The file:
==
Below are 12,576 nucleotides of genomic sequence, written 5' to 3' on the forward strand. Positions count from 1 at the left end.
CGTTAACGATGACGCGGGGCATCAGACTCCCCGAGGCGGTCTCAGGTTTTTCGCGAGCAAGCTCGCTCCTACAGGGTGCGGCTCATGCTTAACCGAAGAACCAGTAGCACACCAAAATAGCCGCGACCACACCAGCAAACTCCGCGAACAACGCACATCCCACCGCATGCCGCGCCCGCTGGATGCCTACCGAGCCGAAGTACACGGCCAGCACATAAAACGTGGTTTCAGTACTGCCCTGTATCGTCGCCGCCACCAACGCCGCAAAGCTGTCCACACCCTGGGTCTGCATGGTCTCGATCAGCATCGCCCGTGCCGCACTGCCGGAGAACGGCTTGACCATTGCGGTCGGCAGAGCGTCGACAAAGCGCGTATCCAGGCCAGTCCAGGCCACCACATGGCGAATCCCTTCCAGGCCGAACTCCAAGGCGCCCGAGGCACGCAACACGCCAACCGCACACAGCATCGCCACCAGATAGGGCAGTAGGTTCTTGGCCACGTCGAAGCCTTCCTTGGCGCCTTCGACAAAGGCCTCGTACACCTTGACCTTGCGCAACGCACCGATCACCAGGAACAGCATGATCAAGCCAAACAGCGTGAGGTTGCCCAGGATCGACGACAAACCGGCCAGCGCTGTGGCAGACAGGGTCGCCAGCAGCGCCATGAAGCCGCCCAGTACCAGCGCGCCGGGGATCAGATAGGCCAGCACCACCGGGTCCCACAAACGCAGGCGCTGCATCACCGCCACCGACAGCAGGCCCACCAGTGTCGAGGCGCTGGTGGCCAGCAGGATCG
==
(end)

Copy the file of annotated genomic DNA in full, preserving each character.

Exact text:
Below are 12,576 nucleotides of genomic sequence, written 5' to 3' on the forward strand. Positions count from 1 at the left end.
CGTTAACGATGACGCGGGGCATCAGACTCCCCGAGGCGGTCTCAGGTTTTTCGCGAGCAAGCTCGCTCCTACAGGGTGCGGCTCATGCTTAACCGAAGAACCAGTAGCACACCAAAATAGCCGCGACCACACCAGCAAACTCCGCGAACAACGCACATCCCACCGCATGCCGCGCCCGCTGGATGCCTACCGAGCCGAAGTACACGGCCAGCACATAAAACGTGGTTTCAGTACTGCCCTGTATCGTCGCCGCCACCAACGCCGCAAAGCTGTCCACACCCTGGGTCTGCATGGTCTCGATCAGCATCGCCCGTGCCGCACTGCCGGAGAACGGCTTGACCATTGCGGTCGGCAGAGCGTCGACAAAGCGCGTATCCAGGCCAGTCCAGGCCACCACATGGCGAATCCCTTCCAGGCCGAACTCCAAGGCGCCCGAGGCACGCAACACGCCAACCGCACACAGCATCGCCACCAGATAGGGCAGTAGGTTCTTGGCCACGTCGAAGCCTTCCTTGGCGCCTTCGACAAAGGCCTCGTACACCTTGACCTTGCGCAACGCACCGATCACCAGGAACAGCATGATCAAGCCAAACAGCGTGAGGTTGCCCAGGATCGACGACAAACCGGCCAGCGCTGTGGCAGACAGGGTCGCCAGCAGCGCCATGAAGCCGCCCAGTACCAGCGCGCCGGGGATCAGATAGGCCAGCACCACCGGGTCCCACAAACGCAGGCGCTGCATCACCGCCACCGACAGCAGGCCCACCAGTGTCGAGGCGCTGGTGGCCAGCAGGATCG